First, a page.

The two faces of the carbonyl compound are enantiotopic and the nucleophile can attack either one. However since the nucleophile is chiral, the two transition states for these two reactions must be diastereomeric. Therefore the reaction leads to the preferential formation of one diastereomer as the two diastereomeric transition states are not equal in energy.

Conclusion: Asymmetric synthesis takes place via diastereomeric transition states and takes advantage of the difference in energy between these two transition states in order to obtain preferentially one product.

Chemical separation of enantiomers via diastereomers

The largest number of recorded resolution has been affected by conversion of a racemate to a mixture of diastereomers. In this type of reaction, the substrate to be resolved is treated with one enantiomer of a chiral substance (the resolving agent). The vast majority of resolutions mediated by diastereomers (diastereomeric salt mixture in particular) have been based on solubility differences of solids. However, chromatography has freed resolutions from the constraint of dependency on crystallisation as the technique on which diastereomer separation has traditionally depended. Resolving agents are currently available for acids and lactones, bases, amino acids, alcohols, diols, thiols, dithiols, phenols, aldehydes, ketones, etc.

Kinetic Resolution and Dynamic Kinetic Resolution –

The enzymatic resolution of racemic amino acid derivatives is a fairly common kinetic resolution method wherein one enantiomer of the racemate is recovered as the unhydrolysed derivative while the other may be recovered from the hydrolysate as a pure amino acid or as a new amino acid derivative. In this case, the maximum yield of the desired enantiomer cannot exceed 50%.

A dynamic kinetic resolution allows in theory the formation of the desired enantiomer with a chemical yield of 100% as the kinetic resolution process is coupled with the spontaneous racemisation of the starting material (but not the product!) under the reaction’s conditions:

The Use of  Chiral Reagent

One typical example is the use of chiral hydride reagents that might afford good level of enantioselection in the reduction of ketones. Much of this has centered on lithium aluminium hydride modified by the attachment of chiral ligands such as diols, diamines, aminocarbinol, etc. One of these reagents so-called BINAL-H (BINAL is the complex formed from equimolar amounts of lithium aluminium hydride, 2,2’-dihydroxy-1,-1’-binaphtyland ethanol) which is available as either enantiomer provided excellent result with enantiomeric excesses up to 95% - 100% from the reduction of a reasonable range of ketones. In general poor enantiomeric excesses are obtained when both groups attached to the carbonyl group are alkyl groups.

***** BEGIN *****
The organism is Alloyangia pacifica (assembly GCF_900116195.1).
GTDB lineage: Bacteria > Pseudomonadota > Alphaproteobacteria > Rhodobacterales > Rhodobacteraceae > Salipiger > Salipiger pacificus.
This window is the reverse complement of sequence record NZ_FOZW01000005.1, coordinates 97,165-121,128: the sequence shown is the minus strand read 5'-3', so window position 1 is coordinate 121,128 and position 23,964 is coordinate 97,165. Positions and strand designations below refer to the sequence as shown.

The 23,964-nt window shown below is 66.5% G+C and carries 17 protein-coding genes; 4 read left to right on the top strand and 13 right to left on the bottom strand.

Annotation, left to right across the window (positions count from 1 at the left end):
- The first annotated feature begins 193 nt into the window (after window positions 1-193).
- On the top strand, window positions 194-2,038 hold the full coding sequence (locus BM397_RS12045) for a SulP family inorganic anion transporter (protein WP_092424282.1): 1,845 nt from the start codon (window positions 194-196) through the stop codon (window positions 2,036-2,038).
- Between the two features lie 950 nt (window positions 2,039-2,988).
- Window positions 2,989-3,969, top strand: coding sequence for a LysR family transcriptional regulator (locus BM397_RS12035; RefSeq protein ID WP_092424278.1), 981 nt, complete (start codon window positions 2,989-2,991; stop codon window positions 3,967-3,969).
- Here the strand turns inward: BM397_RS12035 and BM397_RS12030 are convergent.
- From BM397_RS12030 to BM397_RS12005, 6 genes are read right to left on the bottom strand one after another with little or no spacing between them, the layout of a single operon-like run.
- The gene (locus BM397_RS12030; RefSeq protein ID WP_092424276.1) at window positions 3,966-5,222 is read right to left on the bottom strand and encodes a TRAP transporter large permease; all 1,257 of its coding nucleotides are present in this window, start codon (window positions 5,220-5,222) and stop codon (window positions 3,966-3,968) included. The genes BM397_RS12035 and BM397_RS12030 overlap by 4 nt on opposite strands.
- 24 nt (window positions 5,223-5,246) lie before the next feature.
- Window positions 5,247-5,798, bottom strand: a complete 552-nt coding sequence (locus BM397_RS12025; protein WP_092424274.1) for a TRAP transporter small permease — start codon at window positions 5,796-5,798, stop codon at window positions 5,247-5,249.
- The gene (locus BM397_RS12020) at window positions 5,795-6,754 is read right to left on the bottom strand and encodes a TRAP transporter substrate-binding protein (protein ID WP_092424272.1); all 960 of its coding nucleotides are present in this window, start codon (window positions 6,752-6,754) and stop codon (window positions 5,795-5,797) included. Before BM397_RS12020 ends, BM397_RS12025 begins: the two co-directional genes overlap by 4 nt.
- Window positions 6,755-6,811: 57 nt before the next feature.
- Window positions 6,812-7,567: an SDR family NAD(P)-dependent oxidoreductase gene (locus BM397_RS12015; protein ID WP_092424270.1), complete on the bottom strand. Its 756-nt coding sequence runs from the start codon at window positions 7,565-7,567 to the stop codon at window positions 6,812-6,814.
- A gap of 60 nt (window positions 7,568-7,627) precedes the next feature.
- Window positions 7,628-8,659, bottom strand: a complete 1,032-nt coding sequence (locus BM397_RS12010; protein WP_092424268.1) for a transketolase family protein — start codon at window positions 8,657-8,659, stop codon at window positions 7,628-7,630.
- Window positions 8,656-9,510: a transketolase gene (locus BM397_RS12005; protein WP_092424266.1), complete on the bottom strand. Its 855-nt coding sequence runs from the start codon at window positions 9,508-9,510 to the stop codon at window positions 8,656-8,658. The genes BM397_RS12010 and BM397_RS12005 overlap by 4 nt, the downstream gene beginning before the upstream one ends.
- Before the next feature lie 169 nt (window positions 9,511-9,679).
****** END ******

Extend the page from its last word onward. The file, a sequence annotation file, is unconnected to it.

The Use of a Chiral Auxiliary

This principle will be illustrated with the asymmetric alkylation of a homochiral oxazoline as developed by Meyers et al. In this strategy, the prochiral substrate is attached to a chiral non-racemic group known as the chiral auxiliary, and this is done prior to the reaction, here an alkylation. The two possible products become now diastereomeric and one should be formed in excess providing that the difference in energy between the two diastereomeric transition states is sufficiently large. The major diastereomer can be isolated and then the chiral auxiliary is cleaved to afford the desired enantio-enriched / pure product. After cleavage, the chiral auxiliary can be recycled.

The Use of a Chiral Catalyst

This type of asymmetric synthesis is extremely attractive as a small amount of the homochiral catalyst leads to stoichiometric amounts of the desired enantiomer. In the laboratory, both enzymes and synthetic catalysts are used to achieve asymmetric synthesis. Up to now, many examples were based on the use of an organometallic catalyst such as the Sharpless Epoxidation:

More recently it has been demonstrated that small organocatalysts are suitable candidates for various asymmetric catalytic transformations such as Aldol reactions or Diels-Alder reactions.

Product Analysis

Enantiomeric excess (or e.e) = % major enantiomer formed - % minor enantiomer formed. If a reaction gives 75% of the R enantiomer and 25% of the S enantiomer, then the e.e. 75% - 25% = 50%. Enantiomeric excesses are almost always quoted after reactions as a guideline to how enantioselective a particular process is. The key problem is therefore “how do you work out just how much of each enantiomer you have?”


Chiral compounds rotate the plane of polarised light. The oldest and simplest method of analysis therefore relies on measuring the optical activity of the sample (how much the plane of light is rotated) and comparison of this value with the value obtained for the pure single enantiomer. The sign of the rotation reflects the absolute configuration (R or S) of the sample whereas the value (size) of the rotation represents the optical purity of the sample.

Specific Rotation – [α]TD = 100α/I.c

α = measured optical rotation.

I = path length of cell.

c = concentration of the sample.

T = temperature of the sample.

d = defines the wavelength as the sodium D line (590nm), other wavelength light may be used.

% optical purity = measured specific rotation x 100/specific rotation of the pure enantiomer

This is usually equal to the e.e.